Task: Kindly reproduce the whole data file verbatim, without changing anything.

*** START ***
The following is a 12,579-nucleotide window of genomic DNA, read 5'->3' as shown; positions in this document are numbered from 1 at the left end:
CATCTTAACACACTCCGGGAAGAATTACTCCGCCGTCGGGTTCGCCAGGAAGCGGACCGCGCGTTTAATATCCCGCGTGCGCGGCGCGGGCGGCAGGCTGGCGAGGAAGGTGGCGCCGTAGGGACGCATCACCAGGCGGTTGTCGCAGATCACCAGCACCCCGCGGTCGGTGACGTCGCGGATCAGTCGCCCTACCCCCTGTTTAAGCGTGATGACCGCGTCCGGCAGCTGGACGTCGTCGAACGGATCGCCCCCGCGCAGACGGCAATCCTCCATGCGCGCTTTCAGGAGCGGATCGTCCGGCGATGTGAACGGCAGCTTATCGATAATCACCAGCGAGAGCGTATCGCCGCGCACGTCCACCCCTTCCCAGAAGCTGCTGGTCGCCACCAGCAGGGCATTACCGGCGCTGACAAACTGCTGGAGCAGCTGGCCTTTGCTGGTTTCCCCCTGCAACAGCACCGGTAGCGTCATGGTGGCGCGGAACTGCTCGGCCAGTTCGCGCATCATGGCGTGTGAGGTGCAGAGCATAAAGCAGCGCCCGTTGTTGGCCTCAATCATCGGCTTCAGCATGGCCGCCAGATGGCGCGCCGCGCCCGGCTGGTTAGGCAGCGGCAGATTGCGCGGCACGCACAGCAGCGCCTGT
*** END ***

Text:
The following is a 12,579-nucleotide window of genomic DNA, read 5'->3' as shown; positions in this document are numbered from 1 at the left end:
CATCTTAACACACTCCGGGAAGAATTACTCCGCCGTCGGGTTCGCCAGGAAGCGGACCGCGCGTTTAATATCCCGCGTGCGCGGCGCGGGCGGCAGGCTGGCGAGGAAGGTGGCGCCGTAGGGACGCATCACCAGGCGGTTGTCGCAGATCACCAGCACCCCGCGGTCGGTGACGTCGCGGATCAGTCGCCCTACCCCCTGTTTAAGCGTGATGACCGCGTCCGGCAGCTGGACGTCGTCGAACGGATCGCCCCCGCGCAGACGGCAATCCTCCATGCGCGCTTTCAGGAGCGGATCGTCCGGCGATGTGAACGGCAGCTTATCGATAATCACCAGCGAGAGCGTATCGCCGCGCACGTCCACCCCTTCCCAGAAGCTGCTGGTCGCCACCAGCAGGGCATTACCGGCGCTGACAAACTGCTGGAGCAGCTGGCCTTTGCTGGTTTCCCCCTGCAACAGCACCGGTAGCGTCATGGTGGCGCGGAACTGCTCGGCCAGTTCGCGCATCATGGCGTGTGAGGTGCAGAGCATAAAGCAGCGCCCGTTGTTGGCCTCAATCATCGGCTTCAGCATGGCCGCCAGATGGCGCGCCGCGCCCGGCTGGTTAGGCAGCGGCAGATTGCGCGGCACGCACAGCAGCGCCTGT